In terms of climate change, the Arctic is one of the most threatened regions of the planet. We are fast approaching various tipping points (including the Greenland ice sheet collapse and the Northern permafrost thaw) that, if reached, will set off a chain reaction of negative consequences for the globe.
This crisis was the impetus for a recent event hosted by Investec and UArctic (University of the Arctic), in alignment with Investec’s purpose: “to create enduring worth – living in society, not off it”. With a keynote speech from His Serene Highness Prince Albert II of Monaco and a panel discussion featuring other Arctic advocates and experts, the event addressed the challenges, risks, and opportunities involved in the sustainable development of the region.
Climate tipping points demand decisive action
For the four million people who live in the Arctic, the realities of climate change are inescapable. Aaja Chemnitz Larsen MP, Chair of Arctic Parliamentarians, reports that: “Some of the consequences that we're living with in Greenland are very severe.” Areas that, just a few years ago, had enough ice for dog sledding for eight or nine months of the year are now limited to just one or two months, due to the change in temperatures.
Sir Frederik Paulsen, Chair of UArctic Board, stresses the importance of acting quickly: “We know that we have these tipping points in front of us. It's not enough just to find ways of moderating the changes, we have to address the changes and find solutions.”
Local people must remain at the centre of our approach
Though we must act quickly, we must also respect the wishes and needs of the 180,000 indigenous communities based in the Arctic region, one being the desire for business development. Larsen notes: “95% of the exports that we have in Greenland is from fisheries. We would like to diversify the economy.”
His Serene Highness Prince Albert II of Monaco agrees: “The local people have already been adversely affected by the consequences of the current crisis. It would be futile and even hypocritical to try to prohibit the development of human activities.”
Climate, nature, the economy and society all are embedded within the same system.
A regenerative economy can pursue both goals
The approach endorsed by His Serene Highness is to build a green economy, using cutting-edge technology. He says that, in some ways, “The Arctic can act as a laboratory for a green transition, achieved in a coordinated manner with long-term visions.”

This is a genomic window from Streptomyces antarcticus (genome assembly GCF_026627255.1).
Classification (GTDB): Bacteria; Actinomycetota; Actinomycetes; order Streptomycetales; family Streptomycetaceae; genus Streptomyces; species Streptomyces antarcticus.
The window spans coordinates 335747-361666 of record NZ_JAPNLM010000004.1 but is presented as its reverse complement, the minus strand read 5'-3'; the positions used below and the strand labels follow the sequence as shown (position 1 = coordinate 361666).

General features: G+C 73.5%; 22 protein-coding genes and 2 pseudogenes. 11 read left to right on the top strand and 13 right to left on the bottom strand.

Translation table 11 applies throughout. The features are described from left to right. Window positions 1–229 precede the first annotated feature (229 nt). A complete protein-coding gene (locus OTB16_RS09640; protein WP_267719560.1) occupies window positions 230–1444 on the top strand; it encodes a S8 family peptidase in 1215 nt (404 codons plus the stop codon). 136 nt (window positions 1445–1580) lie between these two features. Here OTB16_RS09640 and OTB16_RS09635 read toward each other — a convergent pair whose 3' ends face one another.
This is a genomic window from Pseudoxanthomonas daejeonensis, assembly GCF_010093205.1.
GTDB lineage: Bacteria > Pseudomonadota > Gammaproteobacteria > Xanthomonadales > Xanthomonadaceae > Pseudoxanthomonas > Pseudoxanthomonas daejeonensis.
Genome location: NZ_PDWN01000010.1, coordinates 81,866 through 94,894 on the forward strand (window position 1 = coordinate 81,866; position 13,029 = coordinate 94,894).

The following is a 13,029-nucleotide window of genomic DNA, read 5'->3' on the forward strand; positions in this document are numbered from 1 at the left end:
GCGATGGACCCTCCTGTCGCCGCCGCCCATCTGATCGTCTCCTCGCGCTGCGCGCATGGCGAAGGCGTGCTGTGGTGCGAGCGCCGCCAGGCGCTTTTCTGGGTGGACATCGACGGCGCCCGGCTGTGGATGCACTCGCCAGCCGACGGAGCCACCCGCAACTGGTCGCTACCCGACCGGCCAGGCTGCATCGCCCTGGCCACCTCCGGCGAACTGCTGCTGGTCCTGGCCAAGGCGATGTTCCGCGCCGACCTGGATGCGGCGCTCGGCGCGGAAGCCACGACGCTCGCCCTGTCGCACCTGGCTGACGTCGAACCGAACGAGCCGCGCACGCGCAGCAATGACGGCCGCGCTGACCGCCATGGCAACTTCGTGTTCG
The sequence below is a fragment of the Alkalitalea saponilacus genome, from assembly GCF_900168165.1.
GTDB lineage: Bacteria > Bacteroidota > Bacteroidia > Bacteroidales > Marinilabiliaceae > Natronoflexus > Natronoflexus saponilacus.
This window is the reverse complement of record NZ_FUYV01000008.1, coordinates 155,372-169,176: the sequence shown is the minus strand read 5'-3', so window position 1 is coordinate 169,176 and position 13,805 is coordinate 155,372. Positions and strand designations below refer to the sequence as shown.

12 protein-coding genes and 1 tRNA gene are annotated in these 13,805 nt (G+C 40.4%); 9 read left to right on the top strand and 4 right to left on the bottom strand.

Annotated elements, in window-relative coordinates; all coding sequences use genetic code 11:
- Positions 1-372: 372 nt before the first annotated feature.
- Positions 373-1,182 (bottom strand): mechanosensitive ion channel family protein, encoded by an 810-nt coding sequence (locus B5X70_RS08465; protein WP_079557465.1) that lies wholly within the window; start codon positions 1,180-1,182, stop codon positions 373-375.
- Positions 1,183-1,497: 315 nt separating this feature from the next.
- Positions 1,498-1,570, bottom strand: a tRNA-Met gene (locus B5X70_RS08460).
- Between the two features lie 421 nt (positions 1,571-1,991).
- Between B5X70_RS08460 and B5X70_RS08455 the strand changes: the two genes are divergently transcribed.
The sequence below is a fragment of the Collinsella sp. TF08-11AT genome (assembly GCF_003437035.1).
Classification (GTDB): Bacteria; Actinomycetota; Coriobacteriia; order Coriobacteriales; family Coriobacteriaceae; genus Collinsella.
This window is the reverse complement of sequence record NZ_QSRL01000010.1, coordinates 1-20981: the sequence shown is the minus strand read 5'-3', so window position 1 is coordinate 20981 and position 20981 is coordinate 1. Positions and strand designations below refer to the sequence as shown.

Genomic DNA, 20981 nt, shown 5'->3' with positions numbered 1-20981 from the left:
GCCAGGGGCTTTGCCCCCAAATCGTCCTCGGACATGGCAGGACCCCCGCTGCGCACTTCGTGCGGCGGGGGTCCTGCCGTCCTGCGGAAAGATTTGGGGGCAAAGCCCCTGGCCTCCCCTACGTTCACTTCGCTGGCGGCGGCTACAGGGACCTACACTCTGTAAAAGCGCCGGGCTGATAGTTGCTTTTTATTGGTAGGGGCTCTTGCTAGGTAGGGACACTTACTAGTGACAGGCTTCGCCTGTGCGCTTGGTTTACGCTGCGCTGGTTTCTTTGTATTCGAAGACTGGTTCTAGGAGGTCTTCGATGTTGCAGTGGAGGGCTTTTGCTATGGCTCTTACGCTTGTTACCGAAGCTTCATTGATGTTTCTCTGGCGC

Max Richardson, a senior director at Investec agrees: “What we need to seek is sustainable value creation.” A regenerative, green economy is, he says, one “that understands that climate, nature, the economy and society all are embedded within the same system.”
Energy, forestry, and fishing are important sectors within this economy
The first and most crucial sector to look at is energy. HSH Prince Albert II notes: “Our world needs energy, and we must learn how to produce it in an environmentally friendly manner. We must work even harder on the opportunities of wind and hydrokinetic energies, which offer significant potential in the region.”
Fishing and forestry are two other areas with great potential, though also with certain risks, given the fragility of polar ecosystems. His Serene Highness proposes implementing various measures that have proved successful in other regions, such as “setting up exclusion zones” and “allowing stocks to regenerate.”
The Arctic can act as a laboratory for a green transition, achieved in a coordinated manner with long-term visions.
The wealth management industry has a critical role to play
Max Richardson explains that wealth managers are more involved than they may seem: “Our clients are the decision-makers in business. They are small and medium-sized business owners, they are CEOs of big national utilities, and they are policymakers. They are also the cohort of people who will finance this huge energy transformation. Our role is to create better awareness and to bring them truly impactful investment opportunities.”
He adds: “We need to allocate capital to both mitigation – building wind farms and solar parks, and cleaning up the energy system – and adaptation, to deal with climate change that is already embedded within our system.”
In this regard, there are existing UArctic projects that Sir Frederik Paulsen would like to draw attention to: “We have one programme that offers a very concrete, simple solution, by genetically modifying algae to absorb more CO2. We have another fantastic project at the concept stage that aims to stop the glaciers from melting by building a giant seat to prevent warm water from coming into contact with them.”
Ultimately, it will take a huge, coordinated effort to drive change in the Arctic region that will benefit the whole planet. HSH Prince Albert II concludes: “If we want to ensure a future for the Arctic region, we need to come together: local communities, scientists, political leaders, the business community, and the financial world. This has to be the ultimate teamwork.”
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